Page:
Transformers Animated: Lots of BotCon Info!
So we’ve all seen the promo artwork for the upcoming “Transformers: Animated” television series. And I suppose the initial reaction was to be expected. People reacted this way when the designs for Transformers 2007 were released, people reacted this way when the designs and premise for Beast Wars were released in 1998, and I’m sure people reacted this way back when ideas like the Headmasters and the Pretenders were released back in 1989. But before you condemn the art design to the bowels of the Pit, try and consider other Cartoon Network shows such as Clone Wars, Samurai Jack and Teen Titans. All had simplistic character designs which looked silly in static promotional artwork, yet worked wonderfully in motion. And with a studio like Mook DLE providing the animation (you might recognize them as the studio behind X-Men Evolution, Eureka Seven and the good episodes of Swat Kats), the animation is at least guaranteed to be beautiful from a technical standpoint.
Now on to the news…
Several bits of info were released last weekend at the official Transformers convention known as BotCon. David Kaye even announced several members of the show’s cast.
*Optimus Prime, Grimlock, Lugnut: David Kaye
*Bumblebee: Bumper Robinson
*Bulkhead: Bill Fagerbakke
*Prowl, Ultra Magnus: Jeff Glen Bennett
*Arcee: Susan Blu (also the voice director)
*Blackarachnia: Cree Summer
*Jazz: Phil Lamarr
*Megatron, Shockwave, Ratchet: Corey Burton
*Starscream, a Constructicon: Tom Kenny
*A garbage truck (possibly a Junkion): Weird Al Yankovich
*Sari (human friend): Tara Strong
*Blurr: John Moschitta Jr.
As far as American cartoon voice actors go, this is an all-star cast. Some of you more hardcore Generation 1 Transformers fans might recognize a few role reprisals in there. Corey Burton played Shockwave (as well as Spike and Sunstreaker) in the original series and is now back not only for Shockwave, but Megatron as well. Susan Blu voiced Arcee back in the day and also voice directed for Beast Wars and Beast Machines and is one of the BEST voice directors in the industry. John Moschitta Jr., considered the fastest-talker in the world, voiced Blurr back in the 80’s. And there’s David Kaye, who voiced Megatron during Beast Wars and the Unicron Trilogy (Armada, Energon and Cybertron) and, bizarrely, is now taking on the role of Optimus Prime. And then you’ve also got Weird Al as a guest character, a garbage truck Transformer who might be a Junkion. In the world of Transformers, Weird Al is best remembered for providing the Junkion’s theme song from Transformers the Movie, “Dare to be Stupid”.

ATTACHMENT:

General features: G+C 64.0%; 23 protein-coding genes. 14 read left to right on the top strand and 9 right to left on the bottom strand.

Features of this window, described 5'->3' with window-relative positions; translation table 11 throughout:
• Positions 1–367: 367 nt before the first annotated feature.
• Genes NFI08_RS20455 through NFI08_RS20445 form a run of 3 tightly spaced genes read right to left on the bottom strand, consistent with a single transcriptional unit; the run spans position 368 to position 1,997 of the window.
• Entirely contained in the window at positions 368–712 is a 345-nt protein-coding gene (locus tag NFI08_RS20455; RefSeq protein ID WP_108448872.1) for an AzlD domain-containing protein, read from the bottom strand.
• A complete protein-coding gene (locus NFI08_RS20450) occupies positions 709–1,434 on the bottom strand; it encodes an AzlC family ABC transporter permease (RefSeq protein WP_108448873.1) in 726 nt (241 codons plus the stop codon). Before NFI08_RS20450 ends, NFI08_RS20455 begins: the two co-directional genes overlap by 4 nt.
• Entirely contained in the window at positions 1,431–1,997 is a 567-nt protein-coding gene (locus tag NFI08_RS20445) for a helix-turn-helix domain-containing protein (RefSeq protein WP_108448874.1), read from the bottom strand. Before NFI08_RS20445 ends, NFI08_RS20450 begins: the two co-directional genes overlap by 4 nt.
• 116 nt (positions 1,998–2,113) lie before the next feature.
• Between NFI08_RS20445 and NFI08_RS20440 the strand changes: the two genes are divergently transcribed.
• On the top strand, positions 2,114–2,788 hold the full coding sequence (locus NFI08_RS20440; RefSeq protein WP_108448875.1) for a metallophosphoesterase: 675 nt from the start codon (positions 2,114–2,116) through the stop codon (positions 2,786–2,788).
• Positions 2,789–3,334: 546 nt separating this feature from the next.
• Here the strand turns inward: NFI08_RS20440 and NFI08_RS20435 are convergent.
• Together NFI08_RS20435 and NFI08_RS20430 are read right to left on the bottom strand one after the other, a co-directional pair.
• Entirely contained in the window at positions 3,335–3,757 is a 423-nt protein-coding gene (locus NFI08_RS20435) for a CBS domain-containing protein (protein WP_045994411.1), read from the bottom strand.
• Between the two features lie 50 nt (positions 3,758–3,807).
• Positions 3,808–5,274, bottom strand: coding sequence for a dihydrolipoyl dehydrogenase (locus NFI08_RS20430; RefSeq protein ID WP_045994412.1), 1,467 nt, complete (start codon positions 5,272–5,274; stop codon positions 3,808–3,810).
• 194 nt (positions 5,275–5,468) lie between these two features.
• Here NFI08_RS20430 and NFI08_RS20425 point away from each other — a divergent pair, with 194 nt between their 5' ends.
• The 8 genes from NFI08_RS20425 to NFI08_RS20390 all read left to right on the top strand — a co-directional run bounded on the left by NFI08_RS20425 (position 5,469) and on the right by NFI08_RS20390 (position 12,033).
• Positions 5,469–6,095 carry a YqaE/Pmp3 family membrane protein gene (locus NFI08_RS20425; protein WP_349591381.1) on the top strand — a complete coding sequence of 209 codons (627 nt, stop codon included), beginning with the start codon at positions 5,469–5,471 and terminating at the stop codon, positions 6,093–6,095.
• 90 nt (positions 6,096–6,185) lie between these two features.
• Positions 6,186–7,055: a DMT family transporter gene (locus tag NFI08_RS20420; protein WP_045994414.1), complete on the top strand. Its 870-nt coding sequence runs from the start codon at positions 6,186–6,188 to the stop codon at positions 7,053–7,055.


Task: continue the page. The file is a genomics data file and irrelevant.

And the news does not end there. Lots of little tidbits were dropped throughout the convention.
*The show will be set in Detroit in the future. Yes, the Autobots will at times be fighting human villains, but more often than not the human villains will be associated with the Decepticons in some capacity and the Decepticons-themselves WILL play a large role in the series.
*The Autobots will each have their own special “super power”. Think back to the Generation 1 cartoon and how Hound could create holograms or Mirage could turn invisible. It will be handled like that.
*There will be a smaller core cast of Autobots and Decepticons, but special characters will return every now and then. Sari, their human friend, will be portrayed less like the bossy human kid that tells super advanced alien robots what to do, and more like their planetary guide.
*The structure of the show will be pretty much the anti-thesis of how the Japanese handle Transformers animation. The Japanese typically handle Transformers cartoons in a “Dragonball Z” or “Naruto” sort of way. By that, I mean, they take 20 episodes-worth of plot and stretch it out to fit 52, with each episode leading directly into the next with lots of filler and at least five minutes of stock footage transformations per episode. Transformers: Animated will be the opposite of that. Each episode will be a self contained adventure (aside from the three-part opening miniseries and any other multi-part story arcs), but each episode will gradually forward the overall story arc of the season. Think of how Justice League Unlimited was handled. Each episode had a beginning, a middle and an end and could be watched islolated from the rest of the series, but each episode had elements which developed the story toward its eventual climax.
There were lots of other scraps of news released during BotCon (most of which are in those links), but I felt that the ones I highlighted might best put some of your minds at ease. Transformers has always been a franchise about change, both figuratively and literally. While asthetic designs may alter from time to time (Generation 1, Generation 2, Beast Wars, Transformers 2007), one thing has always stayed the same: two races of Robots beating the mortal crap out of each other. Transformers: Animated is just the next installment in that tradition.